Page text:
Man, I love Cole Hamels. He's just so amazingly consistent and he gets DIPS theory ...
Phillies starter Cole Hamels pitched six innings and allowed two runs. He struck out six as he reached 200 strikeouts (202) in a season for the third time in his career and the second consecutive season.
"It's not really a big deal, 300 is probably pretty cool, but you're probably not going to see that anymore," Hamels said.
The 2008 World Series MVP finished his season with a 3.60 ERA and an 8-14 record, which is the least amount of wins and the most losses in his career as he received one of the lowest run support averages in the majors."
Just being able to get 200 innings is ultimately a major goal every season," Hamels said. "To be able to achieve that I guess is sort of a positive note. I did everything I could that I could affect. That's ultimately the learning lesson."
Hamels is the same pitcher every season. He walks around two batters every nine innings, strikes out eight or nine batters every nine innings, gives up a home run every nine innings. Every year. His ERA is larger in some years, and smaller in others. His ALL-IMPORTANT wins and losses yo-yo up and down: 17-6 one year, 8-14 the next.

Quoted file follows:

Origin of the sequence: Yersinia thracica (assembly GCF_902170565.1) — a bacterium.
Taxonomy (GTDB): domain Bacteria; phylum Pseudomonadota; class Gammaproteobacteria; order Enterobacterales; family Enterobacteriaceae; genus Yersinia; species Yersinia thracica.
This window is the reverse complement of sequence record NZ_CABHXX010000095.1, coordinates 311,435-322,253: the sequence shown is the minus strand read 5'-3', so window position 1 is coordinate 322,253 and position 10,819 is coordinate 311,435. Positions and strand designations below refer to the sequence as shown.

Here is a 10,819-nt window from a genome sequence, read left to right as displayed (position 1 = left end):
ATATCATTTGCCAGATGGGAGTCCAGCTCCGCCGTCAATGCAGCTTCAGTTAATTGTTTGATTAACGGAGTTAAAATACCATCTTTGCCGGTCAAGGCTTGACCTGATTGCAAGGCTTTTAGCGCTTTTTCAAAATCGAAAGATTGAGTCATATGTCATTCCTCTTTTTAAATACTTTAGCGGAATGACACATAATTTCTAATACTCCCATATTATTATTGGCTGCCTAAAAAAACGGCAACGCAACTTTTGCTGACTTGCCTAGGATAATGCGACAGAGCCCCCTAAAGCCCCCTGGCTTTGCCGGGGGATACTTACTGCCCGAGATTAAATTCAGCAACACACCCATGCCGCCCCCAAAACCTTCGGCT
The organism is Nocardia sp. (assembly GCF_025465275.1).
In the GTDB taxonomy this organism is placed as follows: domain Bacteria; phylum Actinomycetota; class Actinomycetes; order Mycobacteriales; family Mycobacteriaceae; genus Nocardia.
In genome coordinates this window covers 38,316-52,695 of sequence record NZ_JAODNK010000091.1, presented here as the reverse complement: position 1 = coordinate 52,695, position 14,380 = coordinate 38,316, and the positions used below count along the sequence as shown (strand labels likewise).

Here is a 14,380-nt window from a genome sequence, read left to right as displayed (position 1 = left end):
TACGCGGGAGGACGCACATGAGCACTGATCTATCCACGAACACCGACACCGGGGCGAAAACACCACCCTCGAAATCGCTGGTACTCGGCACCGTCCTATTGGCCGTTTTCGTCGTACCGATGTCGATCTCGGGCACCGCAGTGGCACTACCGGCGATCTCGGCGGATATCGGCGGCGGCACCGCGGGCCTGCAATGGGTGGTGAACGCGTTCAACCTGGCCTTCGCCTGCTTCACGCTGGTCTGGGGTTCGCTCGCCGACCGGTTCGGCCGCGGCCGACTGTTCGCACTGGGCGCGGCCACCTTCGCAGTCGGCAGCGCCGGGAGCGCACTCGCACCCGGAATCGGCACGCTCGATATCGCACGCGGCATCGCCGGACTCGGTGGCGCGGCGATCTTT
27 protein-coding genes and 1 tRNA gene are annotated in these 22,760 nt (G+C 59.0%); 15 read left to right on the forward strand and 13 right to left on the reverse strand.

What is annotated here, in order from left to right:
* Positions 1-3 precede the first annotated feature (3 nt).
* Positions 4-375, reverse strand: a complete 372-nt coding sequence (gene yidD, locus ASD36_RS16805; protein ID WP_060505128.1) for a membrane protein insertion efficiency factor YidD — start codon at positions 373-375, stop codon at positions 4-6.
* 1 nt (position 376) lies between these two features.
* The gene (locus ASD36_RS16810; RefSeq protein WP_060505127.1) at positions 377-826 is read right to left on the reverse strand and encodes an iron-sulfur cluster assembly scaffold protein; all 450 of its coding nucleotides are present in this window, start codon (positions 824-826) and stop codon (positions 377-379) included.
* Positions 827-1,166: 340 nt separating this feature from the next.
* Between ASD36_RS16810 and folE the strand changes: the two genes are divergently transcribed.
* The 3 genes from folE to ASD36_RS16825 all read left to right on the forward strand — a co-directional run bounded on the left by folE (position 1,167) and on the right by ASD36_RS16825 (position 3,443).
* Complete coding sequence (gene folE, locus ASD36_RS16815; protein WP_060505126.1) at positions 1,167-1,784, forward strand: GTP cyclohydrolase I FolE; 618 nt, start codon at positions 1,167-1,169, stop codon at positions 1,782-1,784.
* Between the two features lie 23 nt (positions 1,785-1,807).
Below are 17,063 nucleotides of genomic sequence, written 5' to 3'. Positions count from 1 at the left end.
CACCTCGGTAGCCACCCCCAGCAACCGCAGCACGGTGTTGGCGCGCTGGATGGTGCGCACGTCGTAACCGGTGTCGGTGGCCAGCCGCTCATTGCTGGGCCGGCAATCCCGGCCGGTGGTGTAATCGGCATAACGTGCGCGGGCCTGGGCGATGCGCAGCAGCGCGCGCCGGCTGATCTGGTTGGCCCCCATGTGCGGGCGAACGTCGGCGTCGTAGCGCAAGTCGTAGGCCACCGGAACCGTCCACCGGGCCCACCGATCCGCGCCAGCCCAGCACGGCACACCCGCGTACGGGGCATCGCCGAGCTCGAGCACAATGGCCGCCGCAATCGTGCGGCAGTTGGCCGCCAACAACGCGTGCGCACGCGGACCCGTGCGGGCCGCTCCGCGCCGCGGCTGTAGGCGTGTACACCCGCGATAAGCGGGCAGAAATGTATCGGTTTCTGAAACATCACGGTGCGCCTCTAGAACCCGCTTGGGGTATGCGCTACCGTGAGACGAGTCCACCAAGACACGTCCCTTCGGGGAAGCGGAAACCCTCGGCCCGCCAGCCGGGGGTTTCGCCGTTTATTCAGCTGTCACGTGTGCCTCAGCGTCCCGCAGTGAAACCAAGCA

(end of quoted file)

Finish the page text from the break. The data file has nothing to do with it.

But he's exactly the same pitcher every year.
Everybody worried about Hamels in 2009 because of his 4.32 ERA, but they didn't understand DIPS.
Everybody lauded Hamels in 2011 because of his 2.79 ERA, but they didn't understand DIPS.
It's not really so complicated, though, and Cole Hamels is perhaps our greatest lesson, because he's the same pitcher every year except for the things he can't affect. I'm not wild about Hamels' contract, because seven years is an awful long time for a pitcher and $144 million is an awful lot of money, even these days. But one year in, so far so good.
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